Gate closure forces new clearance plan at port - Kingston Wharves secures customs bond for importers
Kingston Wharves Limited has decided to foot the cost of a customs bond for importers of full container loads, including freight-forwarders, who want to transfer those shipments from the neighbouring port operated by Kingston Freeport Terminal Limited to its facility for clearance.
The bond became necessary because the containers, after their exit from the port area, will have to be transported along three kilometres of public thoroughfare and then taken to Kingston Wharves for official customs examination, appraisal, assessment and evaluation.
"Previously, the transfer of cargo between both terminals was done through a gate that connected them," said Mark Williams, chief operating officer of Kingston Wharves.
However, Kingston Freeport "has taken the decision to discontinue the transfer of domestic cargo via that means, and this will require transfers to be done by exiting the port on to the public domain," he said.
Kingston Freeport, which operates Jamaica's largest cargo port - Kingston Container Terminal - did not immediately respond to requests for comment on the gate closure.
Williams explained that under Jamaican law, containers must have a customs bond in place in order to exit the port area before official customs clearance, even if it is a short distance.
Kingston Wharves said it used its own finances to secure the bond because the cost and the stringent requirements for its processing made it prohibitive for some individual freight-forwarders and local businesses to handle the expense and remain viable. But as to the precise cost, the chief operating officer would only say it was "a multimillion-dollar bond".
Asked why importers would want to have their goods transferred from Kingston Freeport for clearance, Williams, in response to Financial Gleaner queries, said that "domestic commercial operators have a choice of where their containers are processed".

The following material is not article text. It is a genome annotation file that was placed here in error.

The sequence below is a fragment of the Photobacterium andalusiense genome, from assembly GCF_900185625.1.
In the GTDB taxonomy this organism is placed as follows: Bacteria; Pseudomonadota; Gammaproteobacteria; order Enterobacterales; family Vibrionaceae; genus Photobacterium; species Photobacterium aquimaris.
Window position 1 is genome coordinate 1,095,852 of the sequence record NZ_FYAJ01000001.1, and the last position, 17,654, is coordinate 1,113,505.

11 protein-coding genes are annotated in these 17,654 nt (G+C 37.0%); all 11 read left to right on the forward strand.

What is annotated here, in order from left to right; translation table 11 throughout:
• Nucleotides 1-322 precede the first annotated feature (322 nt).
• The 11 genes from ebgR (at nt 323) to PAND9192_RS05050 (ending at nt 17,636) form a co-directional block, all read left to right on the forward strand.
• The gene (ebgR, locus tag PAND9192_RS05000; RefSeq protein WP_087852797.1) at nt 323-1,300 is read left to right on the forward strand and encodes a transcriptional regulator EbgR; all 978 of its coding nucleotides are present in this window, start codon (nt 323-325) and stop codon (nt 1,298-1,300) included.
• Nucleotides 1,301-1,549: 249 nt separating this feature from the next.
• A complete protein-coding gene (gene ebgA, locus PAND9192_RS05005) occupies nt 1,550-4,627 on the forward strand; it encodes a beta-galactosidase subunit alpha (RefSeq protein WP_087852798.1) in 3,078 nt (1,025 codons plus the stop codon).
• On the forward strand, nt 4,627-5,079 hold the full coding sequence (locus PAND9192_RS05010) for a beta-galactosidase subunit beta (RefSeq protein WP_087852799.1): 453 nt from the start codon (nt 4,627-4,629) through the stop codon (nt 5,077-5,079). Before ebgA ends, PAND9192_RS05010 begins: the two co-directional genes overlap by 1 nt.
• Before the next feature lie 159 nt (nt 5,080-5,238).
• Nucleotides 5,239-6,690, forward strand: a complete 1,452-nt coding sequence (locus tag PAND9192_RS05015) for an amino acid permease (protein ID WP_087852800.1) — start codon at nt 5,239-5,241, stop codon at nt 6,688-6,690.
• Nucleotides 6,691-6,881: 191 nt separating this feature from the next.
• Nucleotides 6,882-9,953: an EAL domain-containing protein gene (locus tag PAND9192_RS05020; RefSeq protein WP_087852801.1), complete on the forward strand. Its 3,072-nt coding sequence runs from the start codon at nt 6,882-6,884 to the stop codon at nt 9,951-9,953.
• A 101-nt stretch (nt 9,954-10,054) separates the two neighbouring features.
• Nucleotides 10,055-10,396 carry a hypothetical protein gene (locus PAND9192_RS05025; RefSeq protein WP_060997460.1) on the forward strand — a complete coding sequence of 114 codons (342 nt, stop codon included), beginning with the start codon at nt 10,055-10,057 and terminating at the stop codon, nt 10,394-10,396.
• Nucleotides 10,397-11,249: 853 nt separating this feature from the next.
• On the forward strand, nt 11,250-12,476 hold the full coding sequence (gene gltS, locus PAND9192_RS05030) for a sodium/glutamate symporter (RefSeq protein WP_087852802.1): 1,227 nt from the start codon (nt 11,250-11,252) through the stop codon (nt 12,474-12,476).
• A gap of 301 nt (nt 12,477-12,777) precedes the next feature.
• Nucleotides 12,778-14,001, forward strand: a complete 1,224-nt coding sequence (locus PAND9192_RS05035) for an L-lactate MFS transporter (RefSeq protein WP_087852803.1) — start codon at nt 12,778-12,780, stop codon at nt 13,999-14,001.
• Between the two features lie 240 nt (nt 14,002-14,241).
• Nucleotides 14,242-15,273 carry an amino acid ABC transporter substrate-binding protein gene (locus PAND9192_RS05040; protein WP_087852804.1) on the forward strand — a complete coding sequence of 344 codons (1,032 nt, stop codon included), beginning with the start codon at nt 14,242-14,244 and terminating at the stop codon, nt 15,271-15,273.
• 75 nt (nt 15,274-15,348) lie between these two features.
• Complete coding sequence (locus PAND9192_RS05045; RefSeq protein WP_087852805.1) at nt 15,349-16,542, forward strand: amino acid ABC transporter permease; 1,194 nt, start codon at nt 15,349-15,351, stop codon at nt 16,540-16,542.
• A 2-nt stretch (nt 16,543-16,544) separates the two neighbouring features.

He added that Kingston Wharves "has made considerable investments in its infrastructure, including the opening of its state-of-the art US$20-million total logistics facility, which offers a more efficient receival and delivery process".
Williams explained that both terminals are located on the Port of Kingston and there are times when cargo is shipped through one terminal and processed at the other.
Depending on the port of origin, a vessel may call at either of the two terminals at the Port of Kingston. Once the container is discharged at either terminal, the importer has the choice of which terminal the container is processed, he said.
Asked whether there was a danger that containers being transferred from Kingston Freeport to Kingston Wharves could be taken to other destinations without the requisite customs clearance, Williams said that "during this entire process, the custody, integrity and security of the containers remain the responsibility of Jamaica Customs".
"This is the reason KWL has put in place the customs bond, which is required by law in these circumstances. In addition, KWL has taken steps to mitigate the risks with stringent security measures and the engagement of reputable truckers," he added.
Previously, there was no need for a bond because containers did not have to exit on to the public thoroughfare to Kingston Wharves as that was done through the gate connecting both terminals.
"So to find a solution to the matter and to facilitate our clients and by extension the customers they serve, KWL has decided to put up the bond on their behalf. Additionally, to ensure that this is done in a smooth, efficient and safe manner, we have committed to engaging the trucking service and security to handle the transfer between the terminals," Williams said.
To be reimbursed for paying for the cost of the multimillion-dollar bond, Kingston Wharves will incorporate the cost into its operations and service charges.